The Lib Dems were still down and out, their vote share even down slightly on the debacle of 2015, too small to be king makers, even if anyone else had been inclined to give them the time of day.
Under PR this would have been an even more uncertain outcome than it was under FPTP. The logic of the Conservative position would have compelled them to form a pro Brexit bloc, accelerating the developments that led to Theresa May’s defenestration and the dominance of the patriotic cartoon tendency under Boris Johnson into the period immediately after the election; but even with UKIP and the Ulster Unionists on board, that would not have given them a majority; requiring them to go after the small pro Brexit wing of Labour, in which they would probably have had some success with the right wing fringe – people like Gisela Stuart and Kate Hoey.
For Labour, a bloc with the SNP, Greens, Plaid and the SDLP would have amounted to 45.4%, still a minority unable to form a stable government, even assuming a deal could have been done and the Lib Dems 7.4% been prepared to tolerate it; hanging over its head like a permanent right wing sword of Damocles.
So, again, what we’d have got with PR would most likely have been a variant on what we ended up with anyway, albeit on a more rapid timescale.
Bleak mid winter. Turn out, on a miserable, rainy deep and dark December day on which our canvas sheets turned to mush on our clipboards, was down 1.5% at 67.3%.
This election is presented as a Tory triumph. In fact, Boris Johnson increased the Conservative share of the vote by a miserable 1.2%; on a decreased turn out representing hardly any additional voters at all. The Brexit Party/UKIP vote nudged up by barely 0.3%, making the hard Brexit vote barely 45.9%. Not a majority.
The decisive feature of this election was that every ruling class political faction and institution united to stop a Labour government under Corbyn; above and beyond their position on Brexit. This was completely explicit from the Lib Dems, who ruled out any prospect of a coalition with Corbyn, but kept the door open for an arrangement with the Conservatives – against whom they were supposed to be at daggers drawn because of their loudly declared allegiance to remaining in the EU. This was politically suicidal on their part because Labour offered the prospect of a soft Brexit or remaining in the via a second referendum. This allowed Labour to hold the partial revival of Lib Dem support generated by the huge pro remain movement that was in a state of continuous mass mobilisation between 2016 and 2019 to 11.5%.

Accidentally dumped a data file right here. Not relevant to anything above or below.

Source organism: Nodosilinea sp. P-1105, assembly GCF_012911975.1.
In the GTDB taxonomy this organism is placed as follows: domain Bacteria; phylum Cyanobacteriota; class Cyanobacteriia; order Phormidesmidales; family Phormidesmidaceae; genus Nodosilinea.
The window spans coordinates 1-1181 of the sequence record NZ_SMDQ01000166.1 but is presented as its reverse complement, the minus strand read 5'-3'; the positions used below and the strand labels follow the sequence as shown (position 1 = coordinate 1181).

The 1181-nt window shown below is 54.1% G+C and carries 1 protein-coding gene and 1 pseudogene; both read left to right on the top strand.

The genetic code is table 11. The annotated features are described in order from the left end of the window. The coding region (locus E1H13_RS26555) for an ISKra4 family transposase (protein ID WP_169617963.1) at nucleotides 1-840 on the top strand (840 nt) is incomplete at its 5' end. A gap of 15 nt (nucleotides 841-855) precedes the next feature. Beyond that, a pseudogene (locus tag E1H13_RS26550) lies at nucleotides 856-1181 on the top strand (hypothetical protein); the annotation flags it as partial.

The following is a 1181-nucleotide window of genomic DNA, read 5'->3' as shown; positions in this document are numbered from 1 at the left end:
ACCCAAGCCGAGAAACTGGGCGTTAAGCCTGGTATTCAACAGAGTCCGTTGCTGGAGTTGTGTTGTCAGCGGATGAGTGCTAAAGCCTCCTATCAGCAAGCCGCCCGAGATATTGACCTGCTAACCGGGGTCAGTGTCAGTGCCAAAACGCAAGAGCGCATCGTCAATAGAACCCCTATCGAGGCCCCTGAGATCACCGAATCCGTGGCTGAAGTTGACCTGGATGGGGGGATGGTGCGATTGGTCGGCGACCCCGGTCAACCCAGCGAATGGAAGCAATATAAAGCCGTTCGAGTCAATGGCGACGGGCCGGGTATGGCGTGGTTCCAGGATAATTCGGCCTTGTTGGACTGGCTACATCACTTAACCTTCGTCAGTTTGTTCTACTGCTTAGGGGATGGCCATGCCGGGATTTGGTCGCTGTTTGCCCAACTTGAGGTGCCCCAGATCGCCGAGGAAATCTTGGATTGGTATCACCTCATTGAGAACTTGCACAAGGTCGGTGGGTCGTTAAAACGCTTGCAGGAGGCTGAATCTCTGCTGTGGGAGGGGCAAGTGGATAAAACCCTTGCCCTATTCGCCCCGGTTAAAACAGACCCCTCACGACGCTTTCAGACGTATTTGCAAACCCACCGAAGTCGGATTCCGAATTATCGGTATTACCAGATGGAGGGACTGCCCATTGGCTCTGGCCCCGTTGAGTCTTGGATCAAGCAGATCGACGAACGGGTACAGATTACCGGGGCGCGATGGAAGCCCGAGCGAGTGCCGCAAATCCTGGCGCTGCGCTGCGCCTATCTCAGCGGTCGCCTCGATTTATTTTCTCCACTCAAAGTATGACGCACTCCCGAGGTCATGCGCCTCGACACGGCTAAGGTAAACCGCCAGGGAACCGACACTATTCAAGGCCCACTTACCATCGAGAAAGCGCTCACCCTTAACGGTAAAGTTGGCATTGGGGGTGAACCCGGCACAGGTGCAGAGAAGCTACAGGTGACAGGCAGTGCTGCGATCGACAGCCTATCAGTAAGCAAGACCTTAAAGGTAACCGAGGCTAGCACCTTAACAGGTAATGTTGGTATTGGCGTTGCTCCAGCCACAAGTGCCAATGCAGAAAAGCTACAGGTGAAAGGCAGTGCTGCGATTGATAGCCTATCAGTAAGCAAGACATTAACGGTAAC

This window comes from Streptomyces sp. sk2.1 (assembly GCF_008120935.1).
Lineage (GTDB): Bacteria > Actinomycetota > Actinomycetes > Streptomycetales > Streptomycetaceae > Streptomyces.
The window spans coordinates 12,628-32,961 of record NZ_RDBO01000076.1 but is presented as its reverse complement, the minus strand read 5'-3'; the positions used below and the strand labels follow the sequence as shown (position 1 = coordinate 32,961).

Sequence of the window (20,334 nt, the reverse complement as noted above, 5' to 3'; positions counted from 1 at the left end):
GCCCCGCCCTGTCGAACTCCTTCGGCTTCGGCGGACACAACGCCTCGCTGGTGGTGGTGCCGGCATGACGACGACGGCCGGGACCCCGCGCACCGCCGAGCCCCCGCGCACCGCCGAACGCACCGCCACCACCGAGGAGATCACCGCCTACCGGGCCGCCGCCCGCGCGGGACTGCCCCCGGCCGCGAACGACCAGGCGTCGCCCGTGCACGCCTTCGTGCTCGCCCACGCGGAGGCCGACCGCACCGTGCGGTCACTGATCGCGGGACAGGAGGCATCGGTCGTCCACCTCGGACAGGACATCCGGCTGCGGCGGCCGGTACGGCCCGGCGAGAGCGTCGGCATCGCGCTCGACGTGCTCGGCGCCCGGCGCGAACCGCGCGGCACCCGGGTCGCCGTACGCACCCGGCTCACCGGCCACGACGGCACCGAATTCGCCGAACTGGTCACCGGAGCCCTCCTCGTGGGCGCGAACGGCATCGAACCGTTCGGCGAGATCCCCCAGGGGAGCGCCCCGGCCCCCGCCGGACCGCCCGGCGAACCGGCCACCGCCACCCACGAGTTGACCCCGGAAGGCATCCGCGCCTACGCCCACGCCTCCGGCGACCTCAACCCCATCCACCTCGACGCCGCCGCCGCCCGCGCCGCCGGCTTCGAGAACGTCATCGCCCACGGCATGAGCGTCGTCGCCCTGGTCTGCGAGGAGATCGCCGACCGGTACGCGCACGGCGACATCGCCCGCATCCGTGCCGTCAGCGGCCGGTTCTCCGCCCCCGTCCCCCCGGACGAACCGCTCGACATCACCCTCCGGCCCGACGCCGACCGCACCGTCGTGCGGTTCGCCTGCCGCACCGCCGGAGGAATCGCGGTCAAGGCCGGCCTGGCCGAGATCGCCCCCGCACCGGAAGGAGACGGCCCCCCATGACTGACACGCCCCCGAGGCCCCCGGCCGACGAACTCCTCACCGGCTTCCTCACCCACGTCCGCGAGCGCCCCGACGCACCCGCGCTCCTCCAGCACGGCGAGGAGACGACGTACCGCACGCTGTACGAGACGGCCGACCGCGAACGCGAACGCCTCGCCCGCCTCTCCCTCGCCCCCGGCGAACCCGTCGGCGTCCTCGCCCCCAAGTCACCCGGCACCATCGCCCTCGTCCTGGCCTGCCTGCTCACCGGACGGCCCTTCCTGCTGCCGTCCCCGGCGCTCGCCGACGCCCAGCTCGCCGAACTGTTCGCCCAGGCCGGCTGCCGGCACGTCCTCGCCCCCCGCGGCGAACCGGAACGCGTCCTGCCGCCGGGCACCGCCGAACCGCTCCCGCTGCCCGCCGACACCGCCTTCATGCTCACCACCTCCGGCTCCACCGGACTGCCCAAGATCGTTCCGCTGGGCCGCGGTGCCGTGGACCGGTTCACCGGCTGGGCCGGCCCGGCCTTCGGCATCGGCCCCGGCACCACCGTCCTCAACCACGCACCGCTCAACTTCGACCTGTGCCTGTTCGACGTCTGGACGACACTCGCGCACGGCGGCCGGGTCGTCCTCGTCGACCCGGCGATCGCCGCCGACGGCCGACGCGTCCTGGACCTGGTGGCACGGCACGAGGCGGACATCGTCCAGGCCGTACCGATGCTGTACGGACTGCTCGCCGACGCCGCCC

Labour tried to fight 2017 again but more so, with even huger mass canvassing sessions but with a looser and less calibrated set of policies; and a presumption that an offensive into Tory marginals that could have paid off in 2017 would work out in 2019. So, the militia marched determinedly off onto the stony ground of bleak suburbs and resentful small towns. In an election defined by Brexit, a section of the 37% of Labour voters who had voted Leave would always be vulnerable to the Conservatives, and the 63% that voted Remain to the Lib Dems and SNP. At the same time, the full spectrum character assassination of Corbyn- intensified after the near miss of 2017 and described by Mike Pompeo as “running the gauntlet” – had had its effect; the SNP went back up to 3.9%, the Greens to 2.8%, primarily at the expense of Labour. And there was an increase of former Labour voters just not voting.
With a PR Parliament, a Labour led coalition bolting in the Lib Dems, SNP, Greens and smaller Parties like Plaid and the SDLP on the basis of opposing a hard Brexit might have been a mathematical possibility, had the virulent hostility to Labour from the Lib Dems in particular not been so marked. A coalition of Conservatives, Brexit and Ulster Unionists would still have been just about enough to “get Brexit done”, though the Parliamentary arithmetic would have been far tighter.
While actual voting under PR systems would have differed from voting under FPTP, it is hard to argue that any system of PR would have led to an increase in the Labour vote.
The question for Labour now is what adopting PR would mean for the kind of policies it would fight for in between elections. There is a view widely held that the point of Labour is to get elected so it can do things with the powers of the state, at national or local level. This misses the point that getting into office is contingent on mobilising people, and the extent to which the levers of state will actually work if deployed against the existing pattern of wealth and power is itself contingent on the extend to which there is a mass mobilisation behind any proposal for change.
At present the policy of the “new leadership” – in seeking to exorcise the Corbyn period as an aberration and return to normalcy – is to make itself “electable” by reassuring the powers that be that any use of the levers of state will not go beyond any boundary set by them.
In current circumstances therefore, the danger for anyone campaigning for Labour to adopt PR is that this will copper bottom this approach by seeking a “progressive alliance” as a potential government- with the Lib Dems at its core and the Greens as window dressing. The eagerness with which the “new leadership” seeks to reintegrate the former MPs who split to form Change UK – and their preference for donations from “high net worth individuals” over trade unions indicates how comfortable they would be with this prospect; and what the core of its politics would be.
This issue is therefore a diversion from fighting for Labour to campaign on the side of the resistance to the attacks of the Conservative government and break from a style of opposition that has been far too “constructive” for its own good.